Bikes of the Bunch: Cinelli XCr
In today’s edition of Bikes of the Bunch we feature Lew Targett’s steel-framed Cinelli XCr, with photos from Mal Jones.
I got interested in steel bikes after deciding to go to Italy last year to do L’Eroica. As you might know, you need the following if you want to take part in the ride: a steel-frame bike older than 1987 with downtube shifters, platform pedals, and external brake cables. I got Andy White at FYXO to build up a Rossin frame for me.
It didn’t take long to realise that the Rossin wasn’t an everyday ride. I started looking around for a contemporary steel bike with some slightly more modern features. The Cinelli XCr ticked all the boxes.
A fabulous-looking stainless steel frame, BB30 bottom bracket, an integrated headset, completely hand-built in Italy … As my kids would say, it was a no-brainer.
Given my Italian is pretty shabby I didn’t think I could negotiate getting the frame made in Italy then built up to my specifications. So after looking around I found a great bike shop in Berkeley, California called Wrench Science. They are a big Cinelli dealer in the States.
We went through the process of getting the frame size correct … although that took about a month, with lots of to-ing and fro-ing using their ‘Fit System’. The size large frame was almost the same measurements as the bike Darren Baum built for me about three years ago.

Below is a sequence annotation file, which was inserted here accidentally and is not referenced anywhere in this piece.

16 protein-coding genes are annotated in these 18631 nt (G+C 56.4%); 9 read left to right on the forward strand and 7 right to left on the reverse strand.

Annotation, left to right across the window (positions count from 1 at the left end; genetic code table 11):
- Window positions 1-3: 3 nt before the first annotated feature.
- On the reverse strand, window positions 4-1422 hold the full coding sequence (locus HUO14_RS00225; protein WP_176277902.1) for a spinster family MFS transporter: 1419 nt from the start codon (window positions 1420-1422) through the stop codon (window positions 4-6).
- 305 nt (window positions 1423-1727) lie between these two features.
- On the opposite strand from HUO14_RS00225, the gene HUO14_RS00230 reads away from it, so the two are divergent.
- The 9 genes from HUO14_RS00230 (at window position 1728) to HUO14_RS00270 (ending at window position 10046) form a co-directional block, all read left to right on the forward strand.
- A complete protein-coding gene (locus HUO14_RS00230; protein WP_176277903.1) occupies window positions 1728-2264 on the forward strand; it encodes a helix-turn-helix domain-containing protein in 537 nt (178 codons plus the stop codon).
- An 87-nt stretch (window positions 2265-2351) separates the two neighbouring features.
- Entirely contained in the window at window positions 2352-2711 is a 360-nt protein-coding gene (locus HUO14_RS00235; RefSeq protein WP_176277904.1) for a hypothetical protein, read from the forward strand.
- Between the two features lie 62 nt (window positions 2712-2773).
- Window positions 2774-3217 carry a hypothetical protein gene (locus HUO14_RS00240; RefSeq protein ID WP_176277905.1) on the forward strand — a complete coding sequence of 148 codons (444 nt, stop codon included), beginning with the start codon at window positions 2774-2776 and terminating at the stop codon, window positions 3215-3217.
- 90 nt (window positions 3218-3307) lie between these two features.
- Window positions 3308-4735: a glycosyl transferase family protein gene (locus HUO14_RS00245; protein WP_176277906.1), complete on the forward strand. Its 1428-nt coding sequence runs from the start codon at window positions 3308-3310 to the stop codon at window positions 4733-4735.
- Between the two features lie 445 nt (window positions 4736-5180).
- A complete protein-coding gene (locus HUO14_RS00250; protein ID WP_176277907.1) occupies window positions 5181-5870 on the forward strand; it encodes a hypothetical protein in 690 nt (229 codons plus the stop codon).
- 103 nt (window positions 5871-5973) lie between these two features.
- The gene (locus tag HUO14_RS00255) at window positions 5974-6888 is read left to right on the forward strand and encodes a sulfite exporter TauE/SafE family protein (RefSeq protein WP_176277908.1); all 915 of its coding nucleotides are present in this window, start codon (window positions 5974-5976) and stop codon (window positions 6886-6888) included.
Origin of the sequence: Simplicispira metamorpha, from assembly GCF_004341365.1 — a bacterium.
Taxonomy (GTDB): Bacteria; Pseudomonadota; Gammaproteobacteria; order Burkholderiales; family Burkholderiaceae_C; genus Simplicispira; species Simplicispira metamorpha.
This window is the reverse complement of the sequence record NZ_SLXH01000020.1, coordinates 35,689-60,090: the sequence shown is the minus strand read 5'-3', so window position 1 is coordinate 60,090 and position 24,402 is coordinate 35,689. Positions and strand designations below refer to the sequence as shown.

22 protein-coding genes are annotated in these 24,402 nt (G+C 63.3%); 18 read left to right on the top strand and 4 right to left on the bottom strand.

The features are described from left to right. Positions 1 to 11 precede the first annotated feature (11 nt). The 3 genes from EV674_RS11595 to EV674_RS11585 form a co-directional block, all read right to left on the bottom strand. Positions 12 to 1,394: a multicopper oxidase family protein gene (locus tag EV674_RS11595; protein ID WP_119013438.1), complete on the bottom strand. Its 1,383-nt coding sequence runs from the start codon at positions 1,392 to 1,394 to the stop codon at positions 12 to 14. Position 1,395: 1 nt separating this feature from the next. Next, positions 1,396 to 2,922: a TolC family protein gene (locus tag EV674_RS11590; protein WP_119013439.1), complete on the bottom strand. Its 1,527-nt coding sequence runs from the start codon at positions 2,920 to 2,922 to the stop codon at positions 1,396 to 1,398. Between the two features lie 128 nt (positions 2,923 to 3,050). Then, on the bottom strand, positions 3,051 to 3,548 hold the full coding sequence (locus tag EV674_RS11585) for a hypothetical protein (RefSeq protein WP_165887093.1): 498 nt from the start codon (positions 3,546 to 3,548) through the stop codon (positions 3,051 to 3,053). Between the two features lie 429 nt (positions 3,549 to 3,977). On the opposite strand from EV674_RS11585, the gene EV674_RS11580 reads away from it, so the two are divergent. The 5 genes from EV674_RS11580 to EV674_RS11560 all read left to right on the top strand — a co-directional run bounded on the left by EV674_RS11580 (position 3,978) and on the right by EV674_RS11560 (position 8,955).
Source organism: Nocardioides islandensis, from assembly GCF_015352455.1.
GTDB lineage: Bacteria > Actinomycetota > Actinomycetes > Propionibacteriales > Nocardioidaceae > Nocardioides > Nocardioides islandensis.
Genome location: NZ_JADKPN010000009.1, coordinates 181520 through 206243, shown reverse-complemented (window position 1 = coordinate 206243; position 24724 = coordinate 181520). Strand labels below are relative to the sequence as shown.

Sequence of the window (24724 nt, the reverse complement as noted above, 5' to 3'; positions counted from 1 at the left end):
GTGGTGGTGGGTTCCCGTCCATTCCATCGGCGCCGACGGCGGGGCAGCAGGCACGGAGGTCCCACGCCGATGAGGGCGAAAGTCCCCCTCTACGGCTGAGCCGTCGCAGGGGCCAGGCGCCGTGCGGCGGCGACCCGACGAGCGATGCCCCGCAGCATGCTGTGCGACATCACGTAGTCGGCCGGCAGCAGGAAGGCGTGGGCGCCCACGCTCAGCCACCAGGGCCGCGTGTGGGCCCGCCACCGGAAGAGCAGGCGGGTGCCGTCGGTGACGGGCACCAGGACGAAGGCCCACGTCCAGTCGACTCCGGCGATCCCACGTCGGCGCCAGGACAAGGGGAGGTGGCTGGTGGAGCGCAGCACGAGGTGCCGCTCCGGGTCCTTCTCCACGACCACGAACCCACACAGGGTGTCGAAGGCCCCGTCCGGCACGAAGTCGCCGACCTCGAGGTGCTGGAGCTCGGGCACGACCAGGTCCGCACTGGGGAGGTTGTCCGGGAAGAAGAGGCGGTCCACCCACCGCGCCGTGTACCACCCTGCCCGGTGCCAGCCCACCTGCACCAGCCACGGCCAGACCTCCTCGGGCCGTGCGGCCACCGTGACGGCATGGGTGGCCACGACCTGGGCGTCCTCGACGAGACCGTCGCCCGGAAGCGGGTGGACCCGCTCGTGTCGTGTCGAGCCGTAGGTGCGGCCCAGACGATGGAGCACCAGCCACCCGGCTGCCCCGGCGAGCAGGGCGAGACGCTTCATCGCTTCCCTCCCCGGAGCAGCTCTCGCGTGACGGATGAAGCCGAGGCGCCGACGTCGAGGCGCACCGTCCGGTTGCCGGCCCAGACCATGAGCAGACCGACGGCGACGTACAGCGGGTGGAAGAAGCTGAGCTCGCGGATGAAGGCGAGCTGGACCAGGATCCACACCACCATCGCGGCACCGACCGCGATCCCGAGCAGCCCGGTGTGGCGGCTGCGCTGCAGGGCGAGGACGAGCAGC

It was then just a matter of deciding on the running gear. That actually took a while as I wanted the 2015 Campagnolo Super Record which didn’t arrive till November. I ended up with mechanical Super Record as the Cinelli frame doesn’t fit Campagnolo EPS version 2, but I was OK with that as mechanical made for a more traditional-looking bike anyway.
I choose an Enve seatpost, stem and compact bars (initially FSA). The wheels are the current generation Meilenstein clinchers. It comes in at 6.6kg which was pretty amazing for a steel frame I thought.
Most importantly, the ride is fantastic. It’s incredibly comfortable, goes up hills OK as it’s pretty light, and so far it’s predictable on descents. It’s not as ‘springy’ as my titanium-frame bike but not as stiff and as uncomfortable as my Stork Fenomalist. That bike is super stiff, which really gets to me a bit.
Enjoy the photos!